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Five Ways Your State Can Avoid Austerity And Avert Fiscal Crisis

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"Five Ways Your State Can Avoid Austerity And Avert Fiscal Crisis"

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Our guest blogger is Susan Mottet, senior policy specialist and legal analyst at Progressive States Network.

A recent report by the State Budget Crisis Task Force chaired by former Federal Reserve Chairman Paul Volcker and former New York Lt. Gov. Richard Ravitch (D) outlined six threats to fiscal sustainability in the states. Cue the calls for more austerity! However, as other recent reports have shown, fiscal austerity at the state level harms middle class and low-income families, drives job losses, and continues to severely hinder the economic recovery.

Progressive state lawmakers have been advancing smart, effective policies to take on what the authors of the State Budget Crisis Task Force report accurately describe as the structural problems facing states in the coming years. Here are five solutions that your state can advance to help avert fiscal crisis while promoting economic growth, fairness, and equality:

1) Redesign and Strengthen Medicaid : The first problem the State Budget Crisis Task Force report identifies is that the cost of Medicaid is growing faster than inflation. This is a result of the fact that health care costs are growing faster than inflation and that more families are temporarily relying on Medicaid due to the economic downturn.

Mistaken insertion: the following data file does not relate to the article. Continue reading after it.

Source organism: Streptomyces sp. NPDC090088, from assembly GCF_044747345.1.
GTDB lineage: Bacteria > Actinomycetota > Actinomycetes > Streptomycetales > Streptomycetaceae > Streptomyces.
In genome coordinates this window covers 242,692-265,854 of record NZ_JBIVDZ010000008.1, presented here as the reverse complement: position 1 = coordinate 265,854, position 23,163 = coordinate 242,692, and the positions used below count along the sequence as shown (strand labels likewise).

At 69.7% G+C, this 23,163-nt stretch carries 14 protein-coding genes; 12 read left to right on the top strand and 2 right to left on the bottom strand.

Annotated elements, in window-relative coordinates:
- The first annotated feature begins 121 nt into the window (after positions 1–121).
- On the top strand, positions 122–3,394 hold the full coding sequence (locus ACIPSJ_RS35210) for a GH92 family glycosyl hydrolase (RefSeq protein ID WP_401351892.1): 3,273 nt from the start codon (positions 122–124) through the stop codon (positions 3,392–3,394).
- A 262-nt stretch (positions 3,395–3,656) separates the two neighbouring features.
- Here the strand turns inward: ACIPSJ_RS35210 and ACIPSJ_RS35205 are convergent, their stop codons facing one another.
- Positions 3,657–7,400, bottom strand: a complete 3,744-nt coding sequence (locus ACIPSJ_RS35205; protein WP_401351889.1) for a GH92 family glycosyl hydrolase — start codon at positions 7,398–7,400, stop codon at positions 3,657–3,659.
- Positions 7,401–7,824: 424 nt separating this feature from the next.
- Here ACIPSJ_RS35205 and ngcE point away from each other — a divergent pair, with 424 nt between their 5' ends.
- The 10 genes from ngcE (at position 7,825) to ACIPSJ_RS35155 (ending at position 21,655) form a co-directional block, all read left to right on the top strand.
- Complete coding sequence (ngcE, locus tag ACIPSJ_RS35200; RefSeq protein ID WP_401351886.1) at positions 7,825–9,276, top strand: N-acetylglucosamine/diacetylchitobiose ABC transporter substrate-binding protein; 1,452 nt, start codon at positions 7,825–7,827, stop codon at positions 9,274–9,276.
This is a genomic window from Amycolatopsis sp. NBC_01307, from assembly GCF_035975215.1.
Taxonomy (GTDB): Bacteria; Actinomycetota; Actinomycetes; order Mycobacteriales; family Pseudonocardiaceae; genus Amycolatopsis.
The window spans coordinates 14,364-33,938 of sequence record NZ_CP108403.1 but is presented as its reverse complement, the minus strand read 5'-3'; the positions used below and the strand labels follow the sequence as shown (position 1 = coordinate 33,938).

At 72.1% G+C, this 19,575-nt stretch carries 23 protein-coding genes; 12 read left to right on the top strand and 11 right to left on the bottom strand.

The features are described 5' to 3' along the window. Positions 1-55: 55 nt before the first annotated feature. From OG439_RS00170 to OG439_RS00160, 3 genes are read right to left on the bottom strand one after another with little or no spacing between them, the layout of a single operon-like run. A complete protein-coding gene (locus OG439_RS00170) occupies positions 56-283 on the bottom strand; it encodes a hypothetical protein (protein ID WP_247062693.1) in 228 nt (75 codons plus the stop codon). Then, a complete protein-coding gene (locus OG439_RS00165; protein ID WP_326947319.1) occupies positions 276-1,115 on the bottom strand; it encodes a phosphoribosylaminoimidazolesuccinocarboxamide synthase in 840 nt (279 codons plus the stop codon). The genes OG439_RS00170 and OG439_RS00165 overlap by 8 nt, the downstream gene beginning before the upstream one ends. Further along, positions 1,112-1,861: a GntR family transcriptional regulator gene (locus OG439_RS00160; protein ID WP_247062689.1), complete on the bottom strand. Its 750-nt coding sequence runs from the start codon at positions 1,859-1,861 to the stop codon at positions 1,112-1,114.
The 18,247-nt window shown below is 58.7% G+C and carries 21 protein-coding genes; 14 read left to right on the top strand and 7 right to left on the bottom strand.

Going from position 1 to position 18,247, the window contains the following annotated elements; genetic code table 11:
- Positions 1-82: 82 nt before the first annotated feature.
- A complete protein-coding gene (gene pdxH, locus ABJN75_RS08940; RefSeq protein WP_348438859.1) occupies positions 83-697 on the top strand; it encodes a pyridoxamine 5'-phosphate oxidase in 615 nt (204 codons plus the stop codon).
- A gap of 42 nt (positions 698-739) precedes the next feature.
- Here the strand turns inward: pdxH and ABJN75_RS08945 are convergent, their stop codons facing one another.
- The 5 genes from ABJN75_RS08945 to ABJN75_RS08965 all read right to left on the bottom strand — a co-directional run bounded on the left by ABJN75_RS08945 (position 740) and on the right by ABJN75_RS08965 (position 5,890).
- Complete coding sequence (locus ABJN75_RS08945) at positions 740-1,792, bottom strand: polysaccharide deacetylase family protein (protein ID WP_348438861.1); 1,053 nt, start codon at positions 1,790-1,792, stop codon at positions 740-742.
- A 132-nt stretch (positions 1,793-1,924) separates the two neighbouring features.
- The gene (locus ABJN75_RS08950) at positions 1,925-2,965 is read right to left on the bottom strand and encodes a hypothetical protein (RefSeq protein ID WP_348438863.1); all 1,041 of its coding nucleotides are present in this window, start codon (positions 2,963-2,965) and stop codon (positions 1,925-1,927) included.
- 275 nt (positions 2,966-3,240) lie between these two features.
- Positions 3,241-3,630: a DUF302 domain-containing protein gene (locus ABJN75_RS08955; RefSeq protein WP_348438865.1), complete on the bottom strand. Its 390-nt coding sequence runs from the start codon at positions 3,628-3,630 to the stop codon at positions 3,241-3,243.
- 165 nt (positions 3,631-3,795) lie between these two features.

North Carolina addressed the growing cost of Medicaid over a decade ago by implementing a coordinated care model called Primary Care Medical Homes. In this model, regional networks of physicians, nurses, pharmacists, hospitals, health departments, and community organizations work together to provide cooperate, coordinated care to patients. Each patient is matched with a primary care physician who leads the health care team to ensure that the patient’s health needs are effectively addressed. By reducing hospitalizations and emergency department visits and better managing chronic illnesses, the model has saved North Carolina hundreds of millions of dollars every year. North Carolina State Representative Verla Insko explains, “not only has it saved our state $1.5 billion over three years, it has improved the health outcomes of the families that rely on this program. This is about our core values. We refused to choose between saving money and quality of care.”